KHC awards more than $12.4M in affordable housing projects

Published 12:14 pm Tuesday, February 4, 2020

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FRANKFORT — Kentucky Housing Corporation (KHC) awarded more than $12.4 million in Low Income Housing Tax Credits (Housing Credits) and other program resources last week, providing communities throughout Kentucky more affordable housing options.

KHC awards Housing Credits to developers annually through a competitive process. Housing Credits are tax incentives allocated by the Internal Revenue Service and are designed to increase the supply of quality, affordable rental housing by helping developers offset the costs of rental housing development for individuals with low to moderate income.

This year, KHC received 31 applications requesting more than $21 million in Housing Credits and was able to fund 19 projects with $12,460,745 of 2020 Housing Credits in conjunction with $1,300,000 of HOME Investment Partnerships Program (HOME) and $1,325,000 of Affordable Housing Trust Fund (AHTF) funds. These funding awards will result in the preservation and creation of over 800 affordable housing units throughout the Commonwealth.

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“Kentucky Housing Corporation is committed to providing individuals and families throughout Kentucky a safe, affordable place to live,” said Lisa Beran, interim executive director. “In many communities, especially rural Eastern and Western Kentucky, people have no options and must leave their support systems and hometowns to find adequate housing. Projects like these 19 fill the gap. They go beyond simply constructing or renovating buildings to make them habitable. These modern projects are giving residents a place they would be proud to call home.”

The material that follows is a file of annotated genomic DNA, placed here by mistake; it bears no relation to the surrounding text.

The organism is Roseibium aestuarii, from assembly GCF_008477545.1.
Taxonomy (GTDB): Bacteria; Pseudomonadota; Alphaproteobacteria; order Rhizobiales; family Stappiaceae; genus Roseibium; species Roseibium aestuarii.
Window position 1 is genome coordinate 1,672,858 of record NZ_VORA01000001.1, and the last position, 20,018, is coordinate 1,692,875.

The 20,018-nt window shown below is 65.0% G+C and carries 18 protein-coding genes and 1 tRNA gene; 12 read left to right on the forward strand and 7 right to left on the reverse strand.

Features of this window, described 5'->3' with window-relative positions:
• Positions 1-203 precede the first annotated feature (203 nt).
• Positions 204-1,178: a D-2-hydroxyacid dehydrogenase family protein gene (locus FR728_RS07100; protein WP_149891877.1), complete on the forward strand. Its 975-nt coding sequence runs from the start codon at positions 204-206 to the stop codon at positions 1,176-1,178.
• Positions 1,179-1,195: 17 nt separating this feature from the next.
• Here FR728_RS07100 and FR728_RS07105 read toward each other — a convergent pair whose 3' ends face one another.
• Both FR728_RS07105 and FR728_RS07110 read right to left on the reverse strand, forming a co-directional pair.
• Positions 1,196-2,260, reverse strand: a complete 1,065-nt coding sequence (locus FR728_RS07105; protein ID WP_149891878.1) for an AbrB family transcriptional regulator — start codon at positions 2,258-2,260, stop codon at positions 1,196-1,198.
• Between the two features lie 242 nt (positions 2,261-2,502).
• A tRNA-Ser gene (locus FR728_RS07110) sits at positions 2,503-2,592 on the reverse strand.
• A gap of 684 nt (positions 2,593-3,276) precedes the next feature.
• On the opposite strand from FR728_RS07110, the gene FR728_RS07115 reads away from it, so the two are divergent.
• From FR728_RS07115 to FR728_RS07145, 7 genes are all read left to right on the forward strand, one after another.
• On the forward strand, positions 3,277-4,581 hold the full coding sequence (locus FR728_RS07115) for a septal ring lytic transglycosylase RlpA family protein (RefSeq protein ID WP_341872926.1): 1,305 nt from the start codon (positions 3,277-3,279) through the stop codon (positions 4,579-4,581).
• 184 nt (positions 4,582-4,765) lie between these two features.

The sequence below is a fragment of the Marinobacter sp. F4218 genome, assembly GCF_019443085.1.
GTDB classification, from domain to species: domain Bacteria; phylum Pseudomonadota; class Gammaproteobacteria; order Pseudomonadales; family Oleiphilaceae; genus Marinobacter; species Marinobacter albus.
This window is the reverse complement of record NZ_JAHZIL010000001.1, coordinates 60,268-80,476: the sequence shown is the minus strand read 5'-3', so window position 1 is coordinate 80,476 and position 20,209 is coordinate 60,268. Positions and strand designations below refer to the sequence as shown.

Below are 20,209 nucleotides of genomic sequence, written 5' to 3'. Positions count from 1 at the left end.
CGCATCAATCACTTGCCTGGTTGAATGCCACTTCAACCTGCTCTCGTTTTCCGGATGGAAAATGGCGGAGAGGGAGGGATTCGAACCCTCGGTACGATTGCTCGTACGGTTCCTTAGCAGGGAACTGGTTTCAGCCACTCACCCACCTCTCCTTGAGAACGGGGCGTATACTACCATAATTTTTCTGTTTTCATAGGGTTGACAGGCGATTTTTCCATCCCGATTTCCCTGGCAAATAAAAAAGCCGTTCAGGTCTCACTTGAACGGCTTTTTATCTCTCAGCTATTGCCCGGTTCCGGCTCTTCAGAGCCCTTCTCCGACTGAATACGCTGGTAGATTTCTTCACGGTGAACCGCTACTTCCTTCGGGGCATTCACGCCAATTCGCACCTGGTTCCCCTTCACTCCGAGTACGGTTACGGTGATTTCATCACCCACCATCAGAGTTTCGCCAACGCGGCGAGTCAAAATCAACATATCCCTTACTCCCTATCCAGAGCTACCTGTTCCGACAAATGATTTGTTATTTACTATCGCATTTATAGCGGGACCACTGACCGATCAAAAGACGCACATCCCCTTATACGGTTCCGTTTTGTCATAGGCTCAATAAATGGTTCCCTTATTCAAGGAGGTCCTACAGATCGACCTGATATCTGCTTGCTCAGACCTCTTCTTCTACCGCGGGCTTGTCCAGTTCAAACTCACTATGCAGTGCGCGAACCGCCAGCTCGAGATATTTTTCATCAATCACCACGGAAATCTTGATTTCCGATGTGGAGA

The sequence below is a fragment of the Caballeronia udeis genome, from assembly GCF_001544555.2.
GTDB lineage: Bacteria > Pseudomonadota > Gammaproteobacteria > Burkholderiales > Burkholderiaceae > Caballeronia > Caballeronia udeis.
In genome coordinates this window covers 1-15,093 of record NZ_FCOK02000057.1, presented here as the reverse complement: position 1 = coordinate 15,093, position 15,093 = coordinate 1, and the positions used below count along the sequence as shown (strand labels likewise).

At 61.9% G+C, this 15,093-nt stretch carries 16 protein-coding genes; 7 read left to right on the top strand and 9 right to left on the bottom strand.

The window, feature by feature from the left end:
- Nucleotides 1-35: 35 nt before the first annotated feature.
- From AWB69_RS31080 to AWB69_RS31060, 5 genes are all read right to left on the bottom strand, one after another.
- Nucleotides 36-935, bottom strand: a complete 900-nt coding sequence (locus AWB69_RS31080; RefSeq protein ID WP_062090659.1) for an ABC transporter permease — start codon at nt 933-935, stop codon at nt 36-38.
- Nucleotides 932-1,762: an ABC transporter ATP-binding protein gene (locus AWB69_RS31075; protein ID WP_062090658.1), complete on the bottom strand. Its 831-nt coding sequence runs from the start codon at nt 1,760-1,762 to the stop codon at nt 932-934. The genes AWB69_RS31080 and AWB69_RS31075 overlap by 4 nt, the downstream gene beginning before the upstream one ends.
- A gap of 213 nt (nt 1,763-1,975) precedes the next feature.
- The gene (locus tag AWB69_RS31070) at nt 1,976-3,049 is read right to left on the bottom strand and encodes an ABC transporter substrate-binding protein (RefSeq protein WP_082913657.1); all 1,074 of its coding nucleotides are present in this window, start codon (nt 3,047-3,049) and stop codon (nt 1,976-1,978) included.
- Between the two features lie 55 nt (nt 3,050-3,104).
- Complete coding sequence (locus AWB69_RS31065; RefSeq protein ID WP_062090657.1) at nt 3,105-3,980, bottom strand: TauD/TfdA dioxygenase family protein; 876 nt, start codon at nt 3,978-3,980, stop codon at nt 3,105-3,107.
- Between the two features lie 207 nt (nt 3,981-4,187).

While resources for affordable housing can be sparse, KHC included a new strategy in the 2019-2020 Qualified Allocation Plan (QAP) that incentivizes innovative housing concepts in the Commonwealth. Two of the projects awarded achieve this objective.

“The innovation pool provides developers and their partners space to deliver holistic housing solutions,” said Tracy Thurston, managing director of Multifamily Programs. “The scholar house model is a good example of an innovative project that leads individuals to improved outcomes, and as a result, has been replicated in locations throughout Kentucky, helping to house, educate and strengthen families.”

The Dunlap — This project will entail a historic renovation of a longtime Paducah landmark. Originally the Walter C. Jetton Middle School, the building will now serve as a home for low-income families and artists.

Paducah is one of only nine cities in the world designated an UNESCO Creative City. By partnering with local arts-centered nonprofits, Marian Development will rehabilitate the building, adding creative spaces for visual and performing artists while primarily offering affordable services for the development’s residents and the greater community. The project will be an artist incubator that will help artists refine their craft and pursue a career in their chosen field.

The project will preserve 21 living spaces and creating 39 new affordable housing units. Of the 60 total units, 10 will have a preference for artists.